If we translate the previous paragraph into Czech: after discharging electricity from the network, the hybrid Passat is no more economical than petrol. During the test, we drove a little over 300 km around Prague with a discharged car, followed by a road on the highway through the Vysočina region to Kutná Hora and back. The result was a consumption of 6.2 l / 100 km, which reflected a smooth and predictable style. Under heavier gas, the consumption easily jumps to 7.5 liters and higher. This is definitely more than the diesels that still rule company car fleets. When we recently tested the plug-in hybrid Ford Kuga, we surprised us by consuming less than 5.5 liters in identical conditions.
Volkswagen Passat Variant GTE Specs
- Internal combustion engine: petrol 4-cylinder, 1395 cm3
- Power: 115 kW at 5500 rpm
- Torque: 250 Nm at 1600 rpm
- Electric motor: 85 kW, 330 Nm
- Top speed: 222 km / h
- Acceleration 0-100 km / h : 7.6 s
- Combined consumption: 1.6 l / 100 km
- Trunk volume: 410 l
- Price: from CZK 1,180,900
You may be wondering what the idea is to test the plug-in hybrid and not charge it all week. But fleet practice shows that this is nothing special. As part of various company commitments, the hybrid is often fascinated by employees who travel long distances on the highway and spend working hours in meetings in the field with customers. They have little time or opportunity to charge, moreover, the construction of hybrid cars does not make their use easier.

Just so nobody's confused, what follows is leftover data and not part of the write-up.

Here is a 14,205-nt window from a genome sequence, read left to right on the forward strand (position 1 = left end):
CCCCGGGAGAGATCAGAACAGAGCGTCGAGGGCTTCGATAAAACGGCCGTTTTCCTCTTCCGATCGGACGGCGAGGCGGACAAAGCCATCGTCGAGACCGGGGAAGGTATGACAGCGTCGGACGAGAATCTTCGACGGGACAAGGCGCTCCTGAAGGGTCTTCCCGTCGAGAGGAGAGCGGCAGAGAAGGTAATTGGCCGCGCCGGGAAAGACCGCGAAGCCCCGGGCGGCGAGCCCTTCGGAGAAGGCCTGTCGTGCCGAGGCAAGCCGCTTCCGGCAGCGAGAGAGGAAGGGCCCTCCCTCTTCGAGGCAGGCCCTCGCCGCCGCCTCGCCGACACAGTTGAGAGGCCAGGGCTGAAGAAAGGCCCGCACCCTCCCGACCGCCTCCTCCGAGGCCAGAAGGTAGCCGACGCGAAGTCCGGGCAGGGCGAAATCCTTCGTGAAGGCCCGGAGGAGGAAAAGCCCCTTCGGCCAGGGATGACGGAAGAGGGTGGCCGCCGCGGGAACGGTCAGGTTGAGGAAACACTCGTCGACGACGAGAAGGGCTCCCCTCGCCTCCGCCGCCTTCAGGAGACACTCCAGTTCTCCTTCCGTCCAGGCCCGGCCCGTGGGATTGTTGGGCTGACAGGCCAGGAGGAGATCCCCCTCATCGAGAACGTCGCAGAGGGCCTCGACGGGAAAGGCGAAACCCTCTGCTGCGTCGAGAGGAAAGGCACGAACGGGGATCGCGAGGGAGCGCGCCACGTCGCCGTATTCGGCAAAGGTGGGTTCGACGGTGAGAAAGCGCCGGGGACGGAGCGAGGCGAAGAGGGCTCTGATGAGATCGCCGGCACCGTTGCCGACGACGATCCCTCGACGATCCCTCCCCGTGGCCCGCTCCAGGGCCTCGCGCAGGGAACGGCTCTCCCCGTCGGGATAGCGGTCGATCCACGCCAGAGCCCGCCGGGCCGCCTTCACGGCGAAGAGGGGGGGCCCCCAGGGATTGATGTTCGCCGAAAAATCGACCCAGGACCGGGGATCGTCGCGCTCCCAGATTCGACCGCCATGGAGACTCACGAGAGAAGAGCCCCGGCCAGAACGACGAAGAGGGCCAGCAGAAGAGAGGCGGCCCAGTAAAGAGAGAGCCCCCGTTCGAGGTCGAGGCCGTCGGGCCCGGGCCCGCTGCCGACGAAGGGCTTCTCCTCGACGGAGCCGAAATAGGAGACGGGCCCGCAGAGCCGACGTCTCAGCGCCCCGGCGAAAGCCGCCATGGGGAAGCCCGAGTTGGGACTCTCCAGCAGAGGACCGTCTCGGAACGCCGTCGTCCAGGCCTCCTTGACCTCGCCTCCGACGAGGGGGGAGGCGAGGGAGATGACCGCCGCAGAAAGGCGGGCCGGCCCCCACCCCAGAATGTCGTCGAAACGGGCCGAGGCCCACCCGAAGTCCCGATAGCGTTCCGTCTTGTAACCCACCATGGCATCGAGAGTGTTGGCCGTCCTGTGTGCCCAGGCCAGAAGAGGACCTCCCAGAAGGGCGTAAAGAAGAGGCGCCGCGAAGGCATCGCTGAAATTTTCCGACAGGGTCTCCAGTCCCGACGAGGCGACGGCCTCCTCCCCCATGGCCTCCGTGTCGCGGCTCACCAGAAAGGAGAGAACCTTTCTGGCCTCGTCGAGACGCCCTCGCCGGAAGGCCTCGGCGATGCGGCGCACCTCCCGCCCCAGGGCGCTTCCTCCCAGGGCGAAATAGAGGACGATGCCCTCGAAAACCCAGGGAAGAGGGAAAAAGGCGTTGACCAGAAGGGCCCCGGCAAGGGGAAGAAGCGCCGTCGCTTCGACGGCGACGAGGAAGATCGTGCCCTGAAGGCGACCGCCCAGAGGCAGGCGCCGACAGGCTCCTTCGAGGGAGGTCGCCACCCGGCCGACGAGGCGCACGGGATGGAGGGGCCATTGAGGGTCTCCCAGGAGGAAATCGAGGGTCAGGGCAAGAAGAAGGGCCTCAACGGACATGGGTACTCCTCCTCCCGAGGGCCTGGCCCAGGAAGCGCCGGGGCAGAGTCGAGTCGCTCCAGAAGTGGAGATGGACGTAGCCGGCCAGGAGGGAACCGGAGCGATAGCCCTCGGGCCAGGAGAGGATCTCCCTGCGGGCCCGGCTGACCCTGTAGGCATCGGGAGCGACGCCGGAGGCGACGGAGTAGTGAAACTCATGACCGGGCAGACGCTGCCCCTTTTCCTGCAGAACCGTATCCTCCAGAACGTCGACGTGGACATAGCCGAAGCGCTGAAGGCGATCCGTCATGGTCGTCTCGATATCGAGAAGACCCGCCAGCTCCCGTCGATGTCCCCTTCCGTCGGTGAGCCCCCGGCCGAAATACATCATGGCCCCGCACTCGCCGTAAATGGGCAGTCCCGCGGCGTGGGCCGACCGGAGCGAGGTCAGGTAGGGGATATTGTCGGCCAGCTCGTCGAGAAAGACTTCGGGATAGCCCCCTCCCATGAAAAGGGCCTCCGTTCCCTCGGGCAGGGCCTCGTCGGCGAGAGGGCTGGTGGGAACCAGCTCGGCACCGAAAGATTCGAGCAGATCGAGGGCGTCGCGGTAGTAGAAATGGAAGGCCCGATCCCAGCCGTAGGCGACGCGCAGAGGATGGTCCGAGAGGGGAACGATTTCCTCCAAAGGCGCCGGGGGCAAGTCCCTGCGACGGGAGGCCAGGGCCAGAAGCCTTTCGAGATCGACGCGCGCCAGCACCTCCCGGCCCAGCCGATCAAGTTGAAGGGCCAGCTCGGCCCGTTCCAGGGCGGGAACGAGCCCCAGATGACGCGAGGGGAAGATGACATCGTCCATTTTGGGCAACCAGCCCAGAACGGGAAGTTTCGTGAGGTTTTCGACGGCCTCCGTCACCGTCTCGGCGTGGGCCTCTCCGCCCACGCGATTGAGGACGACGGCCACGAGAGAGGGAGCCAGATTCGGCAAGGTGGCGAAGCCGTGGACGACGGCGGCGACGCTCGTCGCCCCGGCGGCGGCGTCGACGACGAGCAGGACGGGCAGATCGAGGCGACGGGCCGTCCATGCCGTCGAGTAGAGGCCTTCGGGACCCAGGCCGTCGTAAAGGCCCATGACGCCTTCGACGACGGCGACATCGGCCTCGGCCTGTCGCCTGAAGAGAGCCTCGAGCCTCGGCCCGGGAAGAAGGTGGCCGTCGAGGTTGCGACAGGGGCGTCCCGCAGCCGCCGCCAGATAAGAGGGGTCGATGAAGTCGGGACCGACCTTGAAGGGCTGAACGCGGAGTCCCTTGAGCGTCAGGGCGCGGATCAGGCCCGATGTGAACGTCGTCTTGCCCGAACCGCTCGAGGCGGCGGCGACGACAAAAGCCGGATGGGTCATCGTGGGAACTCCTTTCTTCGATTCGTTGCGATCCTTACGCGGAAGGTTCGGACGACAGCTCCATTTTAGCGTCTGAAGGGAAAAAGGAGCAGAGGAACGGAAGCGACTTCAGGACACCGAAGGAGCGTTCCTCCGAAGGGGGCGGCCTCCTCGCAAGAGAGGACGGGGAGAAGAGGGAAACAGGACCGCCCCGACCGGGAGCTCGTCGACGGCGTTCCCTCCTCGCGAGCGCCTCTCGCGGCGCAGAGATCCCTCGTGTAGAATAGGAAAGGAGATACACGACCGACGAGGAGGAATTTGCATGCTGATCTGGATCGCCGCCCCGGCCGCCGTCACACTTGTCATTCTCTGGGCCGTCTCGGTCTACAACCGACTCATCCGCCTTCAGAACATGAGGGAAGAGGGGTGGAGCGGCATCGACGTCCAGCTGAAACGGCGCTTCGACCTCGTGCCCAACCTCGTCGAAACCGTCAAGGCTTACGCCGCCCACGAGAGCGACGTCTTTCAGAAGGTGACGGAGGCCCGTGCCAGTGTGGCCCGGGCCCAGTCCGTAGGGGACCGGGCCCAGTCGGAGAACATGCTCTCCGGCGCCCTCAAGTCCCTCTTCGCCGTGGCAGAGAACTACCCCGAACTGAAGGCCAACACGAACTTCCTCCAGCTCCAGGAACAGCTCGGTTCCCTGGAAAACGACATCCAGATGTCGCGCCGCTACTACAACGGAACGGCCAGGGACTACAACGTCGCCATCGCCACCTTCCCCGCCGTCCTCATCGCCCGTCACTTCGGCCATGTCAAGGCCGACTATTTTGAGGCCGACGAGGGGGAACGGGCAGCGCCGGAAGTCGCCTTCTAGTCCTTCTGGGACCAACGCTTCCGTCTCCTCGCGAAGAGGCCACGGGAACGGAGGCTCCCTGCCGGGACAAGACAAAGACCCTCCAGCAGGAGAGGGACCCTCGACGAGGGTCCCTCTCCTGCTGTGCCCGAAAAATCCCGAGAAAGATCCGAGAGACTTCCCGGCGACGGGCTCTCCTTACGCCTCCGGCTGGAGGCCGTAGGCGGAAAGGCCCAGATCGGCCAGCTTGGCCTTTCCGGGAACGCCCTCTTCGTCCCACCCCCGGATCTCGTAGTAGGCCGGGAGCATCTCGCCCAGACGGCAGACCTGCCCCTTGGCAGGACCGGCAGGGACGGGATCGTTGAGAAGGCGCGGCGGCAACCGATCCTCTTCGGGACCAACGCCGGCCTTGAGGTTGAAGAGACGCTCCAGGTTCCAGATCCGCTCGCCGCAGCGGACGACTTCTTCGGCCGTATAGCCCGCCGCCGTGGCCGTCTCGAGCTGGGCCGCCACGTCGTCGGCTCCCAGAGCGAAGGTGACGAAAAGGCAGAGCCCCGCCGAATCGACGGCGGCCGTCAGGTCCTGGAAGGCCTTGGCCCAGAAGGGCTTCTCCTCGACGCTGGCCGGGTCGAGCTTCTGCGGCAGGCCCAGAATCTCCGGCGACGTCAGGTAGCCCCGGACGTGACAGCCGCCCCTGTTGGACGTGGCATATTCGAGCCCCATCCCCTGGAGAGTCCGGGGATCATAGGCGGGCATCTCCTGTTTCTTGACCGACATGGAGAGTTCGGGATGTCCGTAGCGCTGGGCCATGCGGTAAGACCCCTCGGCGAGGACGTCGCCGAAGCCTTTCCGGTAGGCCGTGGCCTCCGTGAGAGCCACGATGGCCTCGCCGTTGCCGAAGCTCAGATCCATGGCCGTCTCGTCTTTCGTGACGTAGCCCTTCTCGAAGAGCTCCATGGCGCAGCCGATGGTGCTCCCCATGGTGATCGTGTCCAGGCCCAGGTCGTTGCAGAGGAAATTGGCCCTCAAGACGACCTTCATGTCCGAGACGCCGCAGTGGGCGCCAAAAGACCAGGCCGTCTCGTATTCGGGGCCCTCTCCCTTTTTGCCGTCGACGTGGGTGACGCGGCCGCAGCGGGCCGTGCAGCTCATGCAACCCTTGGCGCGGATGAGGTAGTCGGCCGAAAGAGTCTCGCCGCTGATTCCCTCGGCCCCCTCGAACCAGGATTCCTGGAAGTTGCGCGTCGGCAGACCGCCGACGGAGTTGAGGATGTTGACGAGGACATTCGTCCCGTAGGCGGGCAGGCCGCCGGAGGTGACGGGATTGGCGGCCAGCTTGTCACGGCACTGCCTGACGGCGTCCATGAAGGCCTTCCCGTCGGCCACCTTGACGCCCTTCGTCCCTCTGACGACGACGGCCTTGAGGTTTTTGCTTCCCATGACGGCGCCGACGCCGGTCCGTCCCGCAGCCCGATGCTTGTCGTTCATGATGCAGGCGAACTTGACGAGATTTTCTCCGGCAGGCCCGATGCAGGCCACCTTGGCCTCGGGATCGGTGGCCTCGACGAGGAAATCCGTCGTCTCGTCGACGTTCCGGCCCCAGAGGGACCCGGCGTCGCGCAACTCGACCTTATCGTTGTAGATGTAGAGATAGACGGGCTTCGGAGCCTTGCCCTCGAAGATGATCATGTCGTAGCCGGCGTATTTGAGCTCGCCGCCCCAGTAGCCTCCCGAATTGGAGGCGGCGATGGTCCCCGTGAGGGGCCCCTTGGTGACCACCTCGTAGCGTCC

The Passat GTE’s internal charging “transformer” processes only 3.6 kW from the mains, which corresponds to a 220-volt garage socket with a 16-amp circuit breaker. So even if you put it on a public stand with a power of 22 kW, it will take only 3.6 kW again and charging takes three and a half hours. A more powerful voltage converter is not available even at an additional cost, let alone the DC connection for quick chargers, which the Mitsubishi Outlander PHEV has had as standard for seven years.
We get to the price with user worries. You get the GTE version with Elegance level equipment and a few extra details for CZK 1,180,900. This looks like a lot of money, but a similarly equipped 2.0 TDI with a vending machine will now cost – CZK 1,012,900, ie only CZK 168,000 cheaper. It is an obvious attempt to motivate corporate customers to buy a hybrid, because selling a car with 36 g / km of CO2 means less existential threat than selling a diesel with 112 grams.
Unfortunately, this clearly shows how today’s policy pits carmakers against their customers. From the above, it follows that GTE in the company is suitable for someone who does not drive much and has time to charge. If this technology is to be promoted in fleets at all costs – and this has been the tax advantage in Britain or the Netherlands in recent years – it will lead to an increase in travel costs and, by the way, to an increase in real CO2 emissions. This is true in general, regardless of the fact that the Passat does not offer the best tuned and most effective technique among today’s hybrids.